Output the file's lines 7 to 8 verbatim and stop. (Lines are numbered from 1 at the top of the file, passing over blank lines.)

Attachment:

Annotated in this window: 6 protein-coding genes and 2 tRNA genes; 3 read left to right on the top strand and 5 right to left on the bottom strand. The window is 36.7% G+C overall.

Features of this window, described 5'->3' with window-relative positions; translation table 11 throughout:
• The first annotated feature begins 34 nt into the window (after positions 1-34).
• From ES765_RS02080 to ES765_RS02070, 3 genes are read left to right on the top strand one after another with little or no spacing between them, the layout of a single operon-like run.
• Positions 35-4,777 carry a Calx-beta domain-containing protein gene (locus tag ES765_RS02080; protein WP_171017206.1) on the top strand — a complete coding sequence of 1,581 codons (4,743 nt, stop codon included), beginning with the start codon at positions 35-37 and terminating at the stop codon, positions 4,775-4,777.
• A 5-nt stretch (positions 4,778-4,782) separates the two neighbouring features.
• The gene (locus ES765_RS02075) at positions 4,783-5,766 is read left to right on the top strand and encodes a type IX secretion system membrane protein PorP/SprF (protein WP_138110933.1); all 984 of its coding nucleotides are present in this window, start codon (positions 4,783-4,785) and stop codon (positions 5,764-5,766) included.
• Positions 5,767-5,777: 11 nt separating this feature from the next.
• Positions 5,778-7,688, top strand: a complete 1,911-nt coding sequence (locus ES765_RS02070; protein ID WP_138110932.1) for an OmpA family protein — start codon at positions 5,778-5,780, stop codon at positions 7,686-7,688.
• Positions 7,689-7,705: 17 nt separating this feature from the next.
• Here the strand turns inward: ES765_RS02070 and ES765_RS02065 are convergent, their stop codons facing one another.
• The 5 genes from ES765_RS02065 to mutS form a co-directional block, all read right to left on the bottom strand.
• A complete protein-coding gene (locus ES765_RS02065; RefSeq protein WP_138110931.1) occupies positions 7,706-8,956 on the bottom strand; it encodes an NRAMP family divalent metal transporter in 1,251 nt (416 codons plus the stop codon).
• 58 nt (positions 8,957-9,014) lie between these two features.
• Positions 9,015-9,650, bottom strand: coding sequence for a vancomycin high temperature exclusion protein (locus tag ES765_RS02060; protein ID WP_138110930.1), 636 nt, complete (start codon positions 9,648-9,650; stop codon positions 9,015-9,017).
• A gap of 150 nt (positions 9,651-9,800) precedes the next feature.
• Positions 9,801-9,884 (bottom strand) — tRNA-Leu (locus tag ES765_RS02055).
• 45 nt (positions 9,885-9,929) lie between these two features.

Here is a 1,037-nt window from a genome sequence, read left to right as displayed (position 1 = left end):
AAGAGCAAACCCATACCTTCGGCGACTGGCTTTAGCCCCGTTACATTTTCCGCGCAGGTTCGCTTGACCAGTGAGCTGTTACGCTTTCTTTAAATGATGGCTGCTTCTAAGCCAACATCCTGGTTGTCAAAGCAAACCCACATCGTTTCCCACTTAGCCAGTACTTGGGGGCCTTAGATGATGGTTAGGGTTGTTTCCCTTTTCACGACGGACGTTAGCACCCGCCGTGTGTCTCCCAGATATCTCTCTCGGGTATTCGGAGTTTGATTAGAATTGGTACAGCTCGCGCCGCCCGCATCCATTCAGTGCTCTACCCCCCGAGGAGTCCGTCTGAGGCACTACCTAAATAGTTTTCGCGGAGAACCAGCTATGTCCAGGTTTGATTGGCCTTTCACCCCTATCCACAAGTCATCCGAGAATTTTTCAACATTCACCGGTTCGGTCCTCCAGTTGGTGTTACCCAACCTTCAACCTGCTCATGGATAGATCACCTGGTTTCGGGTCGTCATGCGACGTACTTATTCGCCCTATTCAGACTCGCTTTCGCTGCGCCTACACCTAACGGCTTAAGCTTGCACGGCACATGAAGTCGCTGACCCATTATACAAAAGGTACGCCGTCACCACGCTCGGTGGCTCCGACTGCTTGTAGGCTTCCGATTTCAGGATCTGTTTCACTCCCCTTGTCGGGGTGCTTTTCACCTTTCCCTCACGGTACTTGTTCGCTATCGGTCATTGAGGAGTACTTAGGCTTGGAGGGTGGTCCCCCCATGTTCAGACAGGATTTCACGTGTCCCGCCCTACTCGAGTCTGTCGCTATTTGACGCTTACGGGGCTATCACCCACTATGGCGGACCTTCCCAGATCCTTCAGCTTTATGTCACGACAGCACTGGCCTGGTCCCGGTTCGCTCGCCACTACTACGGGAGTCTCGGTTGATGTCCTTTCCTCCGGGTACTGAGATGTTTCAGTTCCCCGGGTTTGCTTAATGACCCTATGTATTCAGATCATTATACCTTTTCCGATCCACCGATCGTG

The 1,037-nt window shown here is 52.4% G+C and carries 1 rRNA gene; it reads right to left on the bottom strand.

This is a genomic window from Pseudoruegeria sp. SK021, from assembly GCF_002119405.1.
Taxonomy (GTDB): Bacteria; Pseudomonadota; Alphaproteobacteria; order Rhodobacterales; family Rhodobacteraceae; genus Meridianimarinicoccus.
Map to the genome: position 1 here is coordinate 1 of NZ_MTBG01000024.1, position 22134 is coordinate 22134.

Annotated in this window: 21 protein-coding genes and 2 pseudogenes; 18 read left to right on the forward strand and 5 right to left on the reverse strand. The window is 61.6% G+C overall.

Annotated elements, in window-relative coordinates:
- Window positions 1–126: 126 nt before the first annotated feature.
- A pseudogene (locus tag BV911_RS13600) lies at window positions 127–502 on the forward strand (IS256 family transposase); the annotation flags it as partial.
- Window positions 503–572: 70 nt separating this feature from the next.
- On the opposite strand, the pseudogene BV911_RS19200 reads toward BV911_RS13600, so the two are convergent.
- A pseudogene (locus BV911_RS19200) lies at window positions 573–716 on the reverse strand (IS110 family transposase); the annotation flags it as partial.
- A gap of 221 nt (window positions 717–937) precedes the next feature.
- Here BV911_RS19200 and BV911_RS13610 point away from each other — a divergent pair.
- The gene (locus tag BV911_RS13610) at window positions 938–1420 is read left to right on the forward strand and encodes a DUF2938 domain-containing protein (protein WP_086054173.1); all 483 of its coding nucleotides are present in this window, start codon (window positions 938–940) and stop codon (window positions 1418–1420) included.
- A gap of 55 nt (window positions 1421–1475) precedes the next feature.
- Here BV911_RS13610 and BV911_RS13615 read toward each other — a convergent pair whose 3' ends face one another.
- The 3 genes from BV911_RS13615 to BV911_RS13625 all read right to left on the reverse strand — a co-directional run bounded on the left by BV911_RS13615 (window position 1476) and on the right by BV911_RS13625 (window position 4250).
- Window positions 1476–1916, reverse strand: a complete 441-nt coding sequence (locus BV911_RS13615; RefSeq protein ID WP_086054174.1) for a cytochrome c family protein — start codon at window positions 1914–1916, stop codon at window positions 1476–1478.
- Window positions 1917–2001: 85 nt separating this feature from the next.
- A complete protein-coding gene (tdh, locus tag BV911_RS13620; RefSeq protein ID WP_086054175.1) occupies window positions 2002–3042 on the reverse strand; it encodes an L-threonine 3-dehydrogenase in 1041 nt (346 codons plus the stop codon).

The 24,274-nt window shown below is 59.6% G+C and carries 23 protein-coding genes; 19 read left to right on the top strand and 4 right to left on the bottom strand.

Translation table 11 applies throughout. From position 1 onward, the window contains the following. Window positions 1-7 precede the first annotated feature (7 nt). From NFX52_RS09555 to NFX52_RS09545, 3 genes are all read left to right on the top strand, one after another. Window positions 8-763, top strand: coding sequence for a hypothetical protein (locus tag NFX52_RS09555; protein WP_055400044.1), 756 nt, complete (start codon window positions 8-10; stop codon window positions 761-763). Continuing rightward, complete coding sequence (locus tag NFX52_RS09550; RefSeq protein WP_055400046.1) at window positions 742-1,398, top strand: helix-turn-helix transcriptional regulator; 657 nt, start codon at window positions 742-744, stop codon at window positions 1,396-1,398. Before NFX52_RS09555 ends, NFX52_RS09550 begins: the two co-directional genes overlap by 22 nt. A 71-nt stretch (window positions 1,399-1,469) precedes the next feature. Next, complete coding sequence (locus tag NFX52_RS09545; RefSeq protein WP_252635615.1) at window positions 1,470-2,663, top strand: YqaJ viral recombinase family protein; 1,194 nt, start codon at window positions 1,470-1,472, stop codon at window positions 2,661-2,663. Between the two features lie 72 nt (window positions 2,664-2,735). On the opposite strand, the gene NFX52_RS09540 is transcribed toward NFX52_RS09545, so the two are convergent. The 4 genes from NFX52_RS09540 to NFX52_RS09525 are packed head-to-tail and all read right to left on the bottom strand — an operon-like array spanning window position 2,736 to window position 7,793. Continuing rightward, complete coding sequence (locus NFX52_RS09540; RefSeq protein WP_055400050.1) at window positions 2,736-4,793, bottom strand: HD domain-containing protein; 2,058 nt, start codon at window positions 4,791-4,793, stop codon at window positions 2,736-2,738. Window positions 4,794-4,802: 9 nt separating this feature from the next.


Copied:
• The gene (locus ES765_RS02075) at positions 4,783-5,766 is read left to right on the top strand and encodes a type IX secretion system membrane protein PorP/SprF (protein WP_138110933.1); all 984 of its coding nucleotides are present in this window, start codon (positions 4,783-4,785) and stop codon (positions 5,764-5,766) included.
• Positions 5,767-5,777: 11 nt separating this feature from the next.